Tuesday, May 6, 2014
I've got my favorite race of the year coming up this week; which is actually kind of a funny thing to say since the trails have changed location from one year to the next, so I guess this is a compliment to the race organziers (Jodi and Karine) who keep the atmosphere of the race welcoming and fun each year regardless of the trail. Yup, its Wascally Wrabbit time! If you're a fellow runner you know the ups and downs of the last taper week before a big race. Waves of excitement followed by feelings of panic ("Oh my god-what have I gotten myself into" thoughts frequently pass in my mind). The best countermeasure to the negative thoughts is to review your training. If you've had a solid training block, it gives you the confidence to step up to the line. This year, I have had much more consistent and injury free training than I had last year. I've also learned a few new things this year, especially how fast I should increase my overall weekly mileage before I burn out. One big boost to my morale this year is that my brother, Joshua, is going to join me! He and I have finished a few half marathons, a full marathon and a bunch of 10ks together. He's great at keeping the mood light for the majority of a race and I try to keep us on track strategically. With both of us spending our childhoods running through the forest by our home, and then he experienced the trails of BC these past few years, I know he can handle this trail...just how much of it though remains to be seen. I'll certainly fill him in on the fact that the first 30k or so (for me anyway) is about my training. If I've trained well enough I don't start to feel the miles until the 30k mark. At that point the race turns mental-no not "crazy" mental- but the challenge isn't that you'll finish (physically if you're not hurt you can walk it), but staying focused and positive mentally until the end. Last year I totally lost it with 3km to go. Feeling sorry for myself, I cried and stomped my way into the last check point before trying to shake it all off and head out for the last 2km. I remember having next-to-tunnel vision, knowing 2km stood between me and the finish. Every bone and muscle hurt. I shuffle/walked with my husband and daughter to the end with a time I'd rather not repeat. When I look back at that race I know I did the best I could with the horrible training I had (months of blistered feet, bad shoes and inconsistent runs), coupled with the fact I had spent the previous week on a work trip, socializing late into the night and flying home the day before the race. So, this year I have more confidence going into the race and the new format will also play to everyone's benefit as well. This year we're doing loops of 6.4km. So, if my math is correct I'll need to do at least 8 laps to get 50km or more. Last year we did loops of about 13km, and the year before (my first 50km) we did one loop of 6ish km followed by a larger loop of about 9km, we did both loops 3 times and the 6km loop a fourth. This new format will not only allow people to rest a bit between loops, but if I manage to complete all 8 loops I'll have run my furthest distance yet of just over 51km. The goal is in my sights. So what do you do the week before a big race? Rest. Sleep as much as possible, hydrate as much as possible without overhydrating, make sure you have all of the supplies you think you'll need for race day, don't run a lot, walk if you have the pre race jitters and for god's sake don't eat anything different the night before the race...and don't forget..breathe. ;-) Here goes..again!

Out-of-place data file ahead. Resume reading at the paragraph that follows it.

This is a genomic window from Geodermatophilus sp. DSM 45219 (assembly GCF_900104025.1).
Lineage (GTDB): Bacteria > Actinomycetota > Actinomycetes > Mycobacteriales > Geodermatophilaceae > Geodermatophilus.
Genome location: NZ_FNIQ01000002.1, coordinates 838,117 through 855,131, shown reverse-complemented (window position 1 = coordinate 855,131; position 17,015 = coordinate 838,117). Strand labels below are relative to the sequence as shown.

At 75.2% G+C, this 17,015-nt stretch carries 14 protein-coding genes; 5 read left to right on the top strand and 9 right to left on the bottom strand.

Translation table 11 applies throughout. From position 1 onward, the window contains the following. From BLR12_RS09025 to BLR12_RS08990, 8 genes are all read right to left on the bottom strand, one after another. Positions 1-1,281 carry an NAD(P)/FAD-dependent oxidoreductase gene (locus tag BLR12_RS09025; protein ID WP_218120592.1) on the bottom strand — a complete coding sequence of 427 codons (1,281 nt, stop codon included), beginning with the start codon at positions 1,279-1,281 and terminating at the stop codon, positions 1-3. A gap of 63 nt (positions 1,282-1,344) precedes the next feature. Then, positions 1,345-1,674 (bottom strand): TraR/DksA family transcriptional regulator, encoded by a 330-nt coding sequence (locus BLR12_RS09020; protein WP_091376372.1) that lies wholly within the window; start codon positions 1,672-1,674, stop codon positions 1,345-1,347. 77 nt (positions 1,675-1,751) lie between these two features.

Friday, March 28, 2014
When I was a kid my Everest was the Ironman. Yup. I would watch it on NBC at home with my father and I would always be amazed watching the people finishing, some crawling, others rolling like a dog on a sunny day, anything to get to that finish line. Most of them would be crying and falling into their loved ones arms, relief washing over their faces. I sat in awe of these athletes. I was a competitive swimmer at the time so I had an appreciation for the 2.4 mile distance of the swimming portion. Add onto that 112 mile bike ride and a full marathon and I thought these people were super-human. And I wanted to join their ranks, someday. What's YOUR Everest?